I guess I better go on inside, Helen said. But she didn’t move. She felt like she couldn’t move. Or that she had moved, had gotten out of the car, had lived out the rest of her life and had died and was dead and was back in the car, a ghost, or something without musculature or bone. Something that could never move again.

Photograph by Balazs Gardi
Pigeons fly over Nau Roz pilgrims visiting Mazar-e Sharif’s Blue Mosque.

The guy was out of the truck now and he slammed his door. He was in a fury and he brought the flat of his hand down on the roof of Louise’s car and it made a hollow boom. He bent down to look Louise in the eye and his face was very close. But she kept looking straight ahead. She took a draw on her cigarette and blew smoke out at the windshield. He might have kissed her temple if he were a couple of inches closer. The man’s eyes were a pale watery hazel and he was bald, a pale face with high cheekbones and a weak chin and his lips were pressed tight.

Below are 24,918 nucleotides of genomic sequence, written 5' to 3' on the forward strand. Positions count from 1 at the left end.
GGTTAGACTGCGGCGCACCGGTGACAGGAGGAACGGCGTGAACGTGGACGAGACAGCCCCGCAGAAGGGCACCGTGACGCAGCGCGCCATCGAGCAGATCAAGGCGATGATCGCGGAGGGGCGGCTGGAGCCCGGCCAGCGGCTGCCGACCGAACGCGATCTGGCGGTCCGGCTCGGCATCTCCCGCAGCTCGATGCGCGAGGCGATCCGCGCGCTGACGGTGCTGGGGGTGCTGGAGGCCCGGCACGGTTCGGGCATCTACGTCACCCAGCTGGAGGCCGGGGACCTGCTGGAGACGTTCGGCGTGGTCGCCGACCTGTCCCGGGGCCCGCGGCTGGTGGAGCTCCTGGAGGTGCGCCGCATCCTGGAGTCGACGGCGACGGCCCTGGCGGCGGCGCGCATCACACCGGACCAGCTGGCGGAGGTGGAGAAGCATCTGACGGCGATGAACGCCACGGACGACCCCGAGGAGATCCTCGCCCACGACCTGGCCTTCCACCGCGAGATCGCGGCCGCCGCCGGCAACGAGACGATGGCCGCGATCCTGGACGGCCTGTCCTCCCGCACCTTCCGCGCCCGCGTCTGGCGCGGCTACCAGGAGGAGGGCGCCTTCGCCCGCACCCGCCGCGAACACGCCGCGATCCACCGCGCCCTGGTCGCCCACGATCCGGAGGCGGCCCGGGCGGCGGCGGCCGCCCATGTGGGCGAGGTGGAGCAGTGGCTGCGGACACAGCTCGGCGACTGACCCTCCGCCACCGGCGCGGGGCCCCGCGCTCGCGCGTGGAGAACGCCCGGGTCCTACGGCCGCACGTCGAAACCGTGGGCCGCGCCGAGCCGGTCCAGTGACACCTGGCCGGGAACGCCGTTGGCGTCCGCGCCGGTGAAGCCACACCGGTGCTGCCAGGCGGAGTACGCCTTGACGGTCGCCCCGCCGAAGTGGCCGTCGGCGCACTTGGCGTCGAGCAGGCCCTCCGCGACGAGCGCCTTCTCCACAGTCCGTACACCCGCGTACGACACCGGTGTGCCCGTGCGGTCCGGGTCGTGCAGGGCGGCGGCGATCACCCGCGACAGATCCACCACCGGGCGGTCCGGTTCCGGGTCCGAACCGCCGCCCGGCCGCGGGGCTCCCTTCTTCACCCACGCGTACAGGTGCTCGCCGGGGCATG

You’re blocking the goddamn road, he said.

My sister’s husband was on the Ocean Ranger, Louise said. We were just up, identifying the body. But actually she didn’t go in.

Louise, Helen said. The man stood back from the window.

We’re just sitting here now because we’re worn out, Louise said. The man looked back at his truck.

I don’t even smoke, Louise told him. She was looking at the cigarette as if she didn’t know what it was. She dropped it out the window.

It’s a dirty habit, she said.

I should help you, the man said.

Oh, we’ll be fine, Louise said. Helen put her hand over Louise’s hand. Her sister was holding tight to the wheel. She always drove leaning forward slightly, gripping the wheel. She drove as if she required the seat belt to hold her back from something she wanted.

I’m going now, Louise, Helen said.